I can do it myself! (aka. Who needs Property Management?)
You can save up to 10% management fee (management fees ARE negotiable by the way – especially if you have multiple properties) and a bunch in repairs when you do it all yourself: fix up the house after move-outs, market for new tenants, take calls, show the property, take applications, collect rent, make repairs, handle evictions when necessary. Yup, you can do it – there is NOTHING you can’t do that I just mentioned. You will make more money from your rentals this way. The question is – is this the right choice for you even if you are Bob Vila with a legal degree, an accounting degree and a real estate license?
The answer is: it depends. Play to your strengths and consider the value you place on your time. If these activities are not your strengths or more to the point you HATE them, hire property management. If you don’t mind the time commitment that comes from managing directly, making repairs and going to court as needed then the money saved will be worth it to you. At some point in everyone’s portfolio, they generally reach a point of inability to keep up. Even before you reach that point, you may decide that before you reach the end of your rope and give up on your investing dreams that property management is your best option.
I’m what I call moderately handy. I can do some light plumbing, electrical, very rough carpentry, drywall and painting work, etc. Nothing too complex. As you read this you may be a General Contractor or someone that doesn’t know which is the business end of a screwdriver. Either extreme has to ask the basic question of “what do I want?”. Do I want time or money? For many, the answer is money at the beginning. Then at some point, they may not stop to re-evaluate the whole “time thing”. Your time is your most precious commodity – literally the currency of you life and you are spending it everyday. The question is: what are you getting back for your investment? Because we don’t live in a Star Trek universe where money is no longer required (in the Federation at least), when we start making our own money, we have time but not money. As we make money, sometimes we forget to “buy back” our time. It seems as I look around that fewer people are unaware of trading time for $$ than in the past. In fact, there is a significant number of youth that are stretching this idea of not trading time for money to the point of trying to get something for nothing. We all know that doesn’t work either.
The right choice.
This right balance of time for money where property management is concerned is very personal. Be aware of what you really want: I want to be home; I want to be at the beach/mountains/pool/gym, etc; I want to be busy; I want more control. There is no right or wrong way to feel – there is only how YOU feel about your time. If you were REALLY hung up on the money part, look at it this way: if you had 5 properties rented for $500 per month with property management at 10% (again, negotiate that!) that’s $250/month in fees. That’s half a months rental for one property from one perspective, but if you ADDED one more rental to your portfolio, then that covers all your fees and then some on all 6! AND you got your time back. Of course, base on what we do here – selling discount properties for investment – I would say BUY MORE, right? Of course, but this is also my thinking for myself. Once I got to about 10 properties, I was so done with the calls, court, fix up, etc. I was beginning to hate my journey in real estate.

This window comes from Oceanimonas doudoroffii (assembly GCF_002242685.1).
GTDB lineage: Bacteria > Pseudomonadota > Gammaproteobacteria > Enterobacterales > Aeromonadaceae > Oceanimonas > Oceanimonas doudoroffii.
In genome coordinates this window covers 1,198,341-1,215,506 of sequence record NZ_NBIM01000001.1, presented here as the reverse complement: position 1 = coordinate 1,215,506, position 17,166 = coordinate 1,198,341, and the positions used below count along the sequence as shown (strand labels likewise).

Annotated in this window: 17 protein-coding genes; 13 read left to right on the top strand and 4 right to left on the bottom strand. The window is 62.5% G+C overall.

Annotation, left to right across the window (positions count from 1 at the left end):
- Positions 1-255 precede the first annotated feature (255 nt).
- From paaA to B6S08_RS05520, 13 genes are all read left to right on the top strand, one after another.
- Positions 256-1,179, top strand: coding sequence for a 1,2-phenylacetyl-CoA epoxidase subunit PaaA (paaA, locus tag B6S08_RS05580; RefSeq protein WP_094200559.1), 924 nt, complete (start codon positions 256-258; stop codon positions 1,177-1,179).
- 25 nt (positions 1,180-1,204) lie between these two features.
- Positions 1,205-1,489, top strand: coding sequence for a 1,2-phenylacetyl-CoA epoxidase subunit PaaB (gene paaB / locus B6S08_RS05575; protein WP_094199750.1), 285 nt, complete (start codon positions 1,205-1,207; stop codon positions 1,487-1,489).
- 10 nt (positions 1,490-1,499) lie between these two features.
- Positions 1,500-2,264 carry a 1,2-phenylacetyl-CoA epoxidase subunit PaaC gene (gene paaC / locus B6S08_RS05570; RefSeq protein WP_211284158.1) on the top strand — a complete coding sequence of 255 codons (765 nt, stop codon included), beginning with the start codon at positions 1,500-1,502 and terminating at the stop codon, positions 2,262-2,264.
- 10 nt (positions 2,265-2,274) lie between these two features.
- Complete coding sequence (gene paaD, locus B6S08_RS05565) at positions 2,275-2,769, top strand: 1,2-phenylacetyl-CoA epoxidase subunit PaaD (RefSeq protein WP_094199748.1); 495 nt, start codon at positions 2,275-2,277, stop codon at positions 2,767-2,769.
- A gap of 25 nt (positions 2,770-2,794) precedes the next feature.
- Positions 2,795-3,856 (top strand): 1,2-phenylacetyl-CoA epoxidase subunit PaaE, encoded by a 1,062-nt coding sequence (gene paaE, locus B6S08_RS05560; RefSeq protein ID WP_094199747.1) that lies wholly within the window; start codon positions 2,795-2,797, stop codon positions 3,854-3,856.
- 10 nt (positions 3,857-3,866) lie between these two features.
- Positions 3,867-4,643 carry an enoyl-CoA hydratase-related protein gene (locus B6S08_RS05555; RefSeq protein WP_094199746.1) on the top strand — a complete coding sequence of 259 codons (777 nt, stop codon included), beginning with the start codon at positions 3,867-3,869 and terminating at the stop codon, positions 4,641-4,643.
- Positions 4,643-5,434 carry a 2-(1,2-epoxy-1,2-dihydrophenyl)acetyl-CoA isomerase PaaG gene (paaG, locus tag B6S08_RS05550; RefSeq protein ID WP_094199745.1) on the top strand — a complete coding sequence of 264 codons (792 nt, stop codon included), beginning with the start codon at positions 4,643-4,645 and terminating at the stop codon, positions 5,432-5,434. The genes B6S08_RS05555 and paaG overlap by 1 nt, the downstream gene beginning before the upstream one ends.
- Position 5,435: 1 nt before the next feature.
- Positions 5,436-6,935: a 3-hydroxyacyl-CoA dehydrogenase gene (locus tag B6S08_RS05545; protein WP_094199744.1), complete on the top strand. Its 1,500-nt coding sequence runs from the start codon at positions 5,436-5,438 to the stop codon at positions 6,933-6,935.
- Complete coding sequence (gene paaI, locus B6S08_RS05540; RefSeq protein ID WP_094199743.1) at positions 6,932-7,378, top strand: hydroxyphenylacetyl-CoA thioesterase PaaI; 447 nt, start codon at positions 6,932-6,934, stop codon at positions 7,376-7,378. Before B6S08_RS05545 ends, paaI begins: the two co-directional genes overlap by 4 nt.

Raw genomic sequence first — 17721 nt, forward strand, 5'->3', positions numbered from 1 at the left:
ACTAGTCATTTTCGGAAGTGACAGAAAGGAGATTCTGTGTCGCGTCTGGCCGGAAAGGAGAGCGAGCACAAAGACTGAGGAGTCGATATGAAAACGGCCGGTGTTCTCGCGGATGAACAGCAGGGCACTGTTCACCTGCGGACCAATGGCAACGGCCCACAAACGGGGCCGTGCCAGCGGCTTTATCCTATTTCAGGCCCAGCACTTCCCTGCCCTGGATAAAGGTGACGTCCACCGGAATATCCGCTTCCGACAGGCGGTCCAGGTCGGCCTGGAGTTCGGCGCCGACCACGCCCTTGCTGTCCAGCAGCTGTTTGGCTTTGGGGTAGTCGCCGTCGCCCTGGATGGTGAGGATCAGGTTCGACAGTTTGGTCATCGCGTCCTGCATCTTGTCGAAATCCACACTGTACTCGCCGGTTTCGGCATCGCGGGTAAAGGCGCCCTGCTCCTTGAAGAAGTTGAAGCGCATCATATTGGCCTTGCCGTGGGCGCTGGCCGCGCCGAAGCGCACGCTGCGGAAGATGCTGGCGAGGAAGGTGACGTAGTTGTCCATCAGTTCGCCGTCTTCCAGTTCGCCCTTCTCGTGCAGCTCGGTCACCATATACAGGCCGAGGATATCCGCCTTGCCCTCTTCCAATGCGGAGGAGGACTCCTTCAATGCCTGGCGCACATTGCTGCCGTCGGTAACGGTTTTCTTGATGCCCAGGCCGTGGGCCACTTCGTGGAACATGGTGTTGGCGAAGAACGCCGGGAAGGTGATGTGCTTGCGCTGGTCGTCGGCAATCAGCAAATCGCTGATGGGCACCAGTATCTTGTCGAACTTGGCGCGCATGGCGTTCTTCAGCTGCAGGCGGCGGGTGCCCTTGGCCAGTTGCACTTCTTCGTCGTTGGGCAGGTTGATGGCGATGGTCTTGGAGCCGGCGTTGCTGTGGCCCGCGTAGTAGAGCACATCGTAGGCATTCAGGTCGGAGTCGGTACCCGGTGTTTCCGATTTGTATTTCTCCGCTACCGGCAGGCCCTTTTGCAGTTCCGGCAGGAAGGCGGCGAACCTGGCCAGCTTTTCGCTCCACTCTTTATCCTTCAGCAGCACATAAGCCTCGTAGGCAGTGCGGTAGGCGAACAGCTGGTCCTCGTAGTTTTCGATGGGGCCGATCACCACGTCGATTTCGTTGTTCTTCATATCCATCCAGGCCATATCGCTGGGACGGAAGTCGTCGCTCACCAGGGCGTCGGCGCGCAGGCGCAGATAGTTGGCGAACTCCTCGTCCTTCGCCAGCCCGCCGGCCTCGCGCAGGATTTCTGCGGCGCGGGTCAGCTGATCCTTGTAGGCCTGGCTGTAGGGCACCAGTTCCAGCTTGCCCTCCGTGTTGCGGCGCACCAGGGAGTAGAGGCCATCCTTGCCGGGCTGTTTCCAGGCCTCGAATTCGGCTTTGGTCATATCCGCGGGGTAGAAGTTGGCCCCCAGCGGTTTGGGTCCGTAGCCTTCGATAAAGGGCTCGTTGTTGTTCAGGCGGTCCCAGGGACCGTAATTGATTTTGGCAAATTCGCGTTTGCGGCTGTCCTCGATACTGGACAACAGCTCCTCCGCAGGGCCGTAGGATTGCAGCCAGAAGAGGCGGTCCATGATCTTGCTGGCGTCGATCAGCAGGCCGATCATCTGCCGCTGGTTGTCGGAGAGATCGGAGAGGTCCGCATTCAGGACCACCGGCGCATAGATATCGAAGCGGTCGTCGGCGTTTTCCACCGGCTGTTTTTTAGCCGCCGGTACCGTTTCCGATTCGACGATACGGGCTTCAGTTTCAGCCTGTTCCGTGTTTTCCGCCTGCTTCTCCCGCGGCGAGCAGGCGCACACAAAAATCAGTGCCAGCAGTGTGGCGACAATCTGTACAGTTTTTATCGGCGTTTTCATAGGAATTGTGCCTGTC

I don’t own a property management company and I’m not affiliated with one, but I think it is a great deal. So what if they make money off your properties? You are getting your time in exchange (something priceless) at 10% gross rent. I mentioned that those rates are negotiable and they are. I’ve seen rates as low as 7% and heard rumor of rates even lower. Just make sure that whomever (and I mean a real estate broker or a firm with a broker in charge or BIC) you get to manage has some court experience and is a FRIENDLY person in court, but can be stern with tenants if necessary. They should be willing to provide monthly statements in a readable format for you or your bookkeeper with all details. Pay attention to the contract before signing – you don’t want a property management company that has a lot of fees for your tenants. For lower-income rentals in particular, high fees can be a real hurdle for tenants and keep properties vacant for a long time. Personally, I like the property management company to collect their major fee when they find a tenant. That way, they have huge incentive to get the property filled. They drop the fees to the tenant for credit and criminal background checks (a MUST) and work faster to get the big payday (up to 100% of first month’s rent, though 50-70% is more common).
The secret of successful real estate investing is to keep going. If you are fueled by doing the work yourself, then do that. If your butt is dragging and you wonder why you every tried this, then consider property management. If you are worried about the money, adding a property or three to your portfolio after the switch will cover the fees and give your time back. Once you have your time and catch your breath, you will want to keep going. You will also realize…hey, with property management, could’t I have properties anywhere??….